The type of helicopter that crashed in a central Minnesota farm field Thursday is the military's long-running workhorse with a reputation of reliability.

While the National Guard helicopter crash is still under investigation, questions surfaced Thursday about the Sikorsky UH-60 Black Hawk involved in the incident.

The possible causes of the crash fall into three camps: a material, maintenance or circumstantial failure. Most incidents involving this type of helicopter fall into the third category, which could include weather or poor visibility that could cause a pilot to inadvertently run into power lines or trees, said Lee Benson, the former chief pilot for the Los Angeles County Fire Department, where he flew UH-60 Black Hawks.

However, the National Guard said this helicopter was out on a maintenance test flight, which could point to a maintenance issue, he said.

"I am not going to make an assumption on the cause of the crash," Benson said, "but, certainly, investigators are going to be looking closely at the part they were testing."

A material failure would be something inherently flawed with the helicopter's engineering. Anything is possible, Benson said, but the UH-60 is a "stellar aircraft" with double and triple safety redundancies.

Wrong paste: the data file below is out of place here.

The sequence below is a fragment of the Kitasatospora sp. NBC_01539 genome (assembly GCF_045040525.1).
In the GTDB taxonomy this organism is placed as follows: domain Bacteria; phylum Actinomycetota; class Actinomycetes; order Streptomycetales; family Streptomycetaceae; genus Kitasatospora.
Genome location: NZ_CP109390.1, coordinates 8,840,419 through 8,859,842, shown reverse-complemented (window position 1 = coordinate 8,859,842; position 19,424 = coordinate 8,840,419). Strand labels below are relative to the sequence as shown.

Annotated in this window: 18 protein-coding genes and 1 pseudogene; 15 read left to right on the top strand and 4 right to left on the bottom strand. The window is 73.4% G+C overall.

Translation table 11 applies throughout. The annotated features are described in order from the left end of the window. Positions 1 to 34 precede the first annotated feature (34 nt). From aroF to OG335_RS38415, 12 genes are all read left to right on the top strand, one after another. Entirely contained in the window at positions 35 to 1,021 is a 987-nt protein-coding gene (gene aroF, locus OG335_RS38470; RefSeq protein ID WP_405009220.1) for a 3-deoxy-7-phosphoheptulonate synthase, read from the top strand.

For now, the military is handling the investigation. The nation's primary accident investigator, the National Transportation and Safety Board, has not been called in to help, a NTSB spokesman said Friday. The NTSB investigates civil aviation incidents, but only steps in on military incidents upon request or if the aircraft had a civilian registration.

The U.S. military does not publish aviation accident data, but through a Freedom of Information Act request, Defense News compiled a database of all military aviation mishaps from 2011 to 2017. Of the 98 UH-60 Black Hawk mishaps reported during that time period on L-model and M-model Black Hawks — including combat and noncombat situations — about 25 could be related to mechanical problems, but only three resulted in significant damage or loss of life.

"For the amount of flight hours Black Hawks log worldwide, its mishap rate is actually relatively low," said Jen Judson, a Defense News reporter who monitors military aviation safety. "It's a very reliable aircraft."

UH-60 Black Hawk helicopters have been in use by the U.S. military since 1978. Today, the Black Hawk is primarily used as a transport vehicle, with the capacity to carry 11 soldiers. The UH-60 is used for a variety of purposes, including air assault, medical evacuations, command and control, stability and support operations.

Kristen Leigh Painter • 612-673-4767